Google releases Actions SDK for Google Home and Assistant

Today Google released the Actions Api and documentation for the Google Assistant which powers the google Home.  While the Api is now available  your actions won’t be available to the public until next year.

Your actions won’t need to be installed as you would on amazon Echo’s Alexa Skills.  Users would just say a conversational phrase asking for the action by name, i.e ok google let me talk to personal chef.

Check out the introductory video below on the you tube channel.

You can write your own parsers to parse the text spoken by the user or use API.AI which was recently acquired by google to build out user interface.

Early partners that will be launching in the weeks to come are Quora, WebMD, Lonely Planet, NPR One and Buzz Feed to name a few.  Purchases and Bookings will follow as well.

The documentation can be found at https://developers.google.com/actions where you can also sign up to begin your Google Assistant development.

What’s new in Android 7.1.1 Nougat

As the Android 7.1.1 update started rolling out yesterday I thought it was time to take a look at what is new for developers in this release.  The update is an incremental increase that builds on features released in the build on the Pixel devices.

For us developers the major consumer related features you may want to build for are App Shortcuts,Image Keyboard SupportRound Icons.

App Shortcuts

If your app targets Android 7.1 or higher you can define shortcuts to specific actions in your app.  These shortcuts can be displayed in a supported launcher and let users quickly start common tasks in your app.

Image Keyboard Support

SDK Api level 25 provides the Commit Content API which provides a universal way for input method editors (IME) to send images and other right content directly to a text editor in an app.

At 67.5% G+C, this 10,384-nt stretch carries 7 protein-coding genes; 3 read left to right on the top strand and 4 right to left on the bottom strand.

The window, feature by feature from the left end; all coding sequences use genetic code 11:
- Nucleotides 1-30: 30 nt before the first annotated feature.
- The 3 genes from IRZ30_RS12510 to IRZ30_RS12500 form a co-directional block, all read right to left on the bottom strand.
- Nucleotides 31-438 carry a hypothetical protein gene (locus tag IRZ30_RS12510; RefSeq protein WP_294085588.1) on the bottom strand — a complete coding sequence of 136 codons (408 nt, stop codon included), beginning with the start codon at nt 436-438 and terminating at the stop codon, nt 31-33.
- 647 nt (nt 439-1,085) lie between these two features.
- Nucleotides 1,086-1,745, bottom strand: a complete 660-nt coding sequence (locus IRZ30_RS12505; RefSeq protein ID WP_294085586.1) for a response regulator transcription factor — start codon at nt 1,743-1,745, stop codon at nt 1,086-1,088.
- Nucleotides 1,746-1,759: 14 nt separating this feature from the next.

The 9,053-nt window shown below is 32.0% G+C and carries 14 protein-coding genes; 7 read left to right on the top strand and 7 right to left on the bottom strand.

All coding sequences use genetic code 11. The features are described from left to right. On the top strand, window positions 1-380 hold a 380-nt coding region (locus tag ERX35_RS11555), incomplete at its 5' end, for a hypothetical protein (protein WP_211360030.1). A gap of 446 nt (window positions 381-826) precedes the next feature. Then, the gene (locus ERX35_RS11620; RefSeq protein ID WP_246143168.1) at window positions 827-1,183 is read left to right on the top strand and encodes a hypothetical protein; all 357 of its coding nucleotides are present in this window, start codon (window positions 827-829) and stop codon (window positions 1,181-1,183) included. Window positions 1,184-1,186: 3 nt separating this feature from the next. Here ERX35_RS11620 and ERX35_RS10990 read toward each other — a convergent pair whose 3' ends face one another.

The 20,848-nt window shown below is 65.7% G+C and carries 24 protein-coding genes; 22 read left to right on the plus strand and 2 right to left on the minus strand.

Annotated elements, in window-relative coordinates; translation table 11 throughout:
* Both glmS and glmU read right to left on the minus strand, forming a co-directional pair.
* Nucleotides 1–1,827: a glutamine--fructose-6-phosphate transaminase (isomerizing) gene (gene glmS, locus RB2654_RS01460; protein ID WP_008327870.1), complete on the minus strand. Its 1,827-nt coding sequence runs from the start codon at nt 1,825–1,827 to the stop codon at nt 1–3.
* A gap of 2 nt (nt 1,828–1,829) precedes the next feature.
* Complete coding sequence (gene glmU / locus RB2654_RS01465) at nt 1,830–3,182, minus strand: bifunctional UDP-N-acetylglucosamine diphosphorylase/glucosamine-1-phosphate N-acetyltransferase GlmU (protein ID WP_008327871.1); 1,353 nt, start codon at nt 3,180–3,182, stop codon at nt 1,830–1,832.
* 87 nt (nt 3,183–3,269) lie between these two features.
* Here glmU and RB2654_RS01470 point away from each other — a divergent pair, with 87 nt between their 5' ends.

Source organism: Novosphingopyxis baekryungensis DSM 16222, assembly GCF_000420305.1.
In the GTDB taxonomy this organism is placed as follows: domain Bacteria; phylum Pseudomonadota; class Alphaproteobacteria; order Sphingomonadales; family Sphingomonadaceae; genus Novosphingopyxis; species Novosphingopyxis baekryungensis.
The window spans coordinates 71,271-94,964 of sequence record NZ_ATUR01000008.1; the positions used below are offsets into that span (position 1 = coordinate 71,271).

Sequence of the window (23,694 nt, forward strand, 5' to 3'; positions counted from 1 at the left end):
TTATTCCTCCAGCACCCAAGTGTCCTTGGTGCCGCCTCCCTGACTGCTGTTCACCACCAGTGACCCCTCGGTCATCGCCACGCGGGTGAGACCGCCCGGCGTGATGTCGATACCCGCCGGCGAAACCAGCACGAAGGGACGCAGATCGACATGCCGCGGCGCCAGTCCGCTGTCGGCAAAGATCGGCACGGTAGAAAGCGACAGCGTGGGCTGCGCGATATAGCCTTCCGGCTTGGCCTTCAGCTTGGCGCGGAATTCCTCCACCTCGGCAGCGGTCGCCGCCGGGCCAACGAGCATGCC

With this api you can build messaging apps that accept rich content from any keyboard as well as send rich content to any app.

Rounded Icon

Apps can now define circular launcher icons which are used on devices that support them.  Currently that is only the Pixel line.  When a launcher requests an app icon the framework returns either andorid:icon or android:roundIcon depending on the device configuration.

For Details on the API differences check out the API Diffs for more information.

Web Sockets come to OkHttp v3.5

Today Jake Wharton posted an announcement on his medium blog that OkHttp version 3.5 released today includes support for Web Sockets.

Web Sockets  provide full-duplex communication channels over a single tcp connection and is being standardized by the W3C.  The can be used to implement client server web based applications.

With the update to the library you create a new web socket by passing a request tot he newWebSocket() method along with a listener for messages sent by the server.

Web Sockets now shipping in OkHttp 3.5! – Square Corner Blog – Medium

OkHttpClient client = new OkHttpClient();
Request request = //...
WebSocketListener listener = //...
WebSocket ws = client.newWebSocket(request, listener);

To use version 3.5 in your application add the library to your build.gradle file using the follinw line or via the Android Studio Dependencies tab in the Project Structure Dialog.

compile com.squareup.okhttp3:okhttp:3.5.0

SourceGithub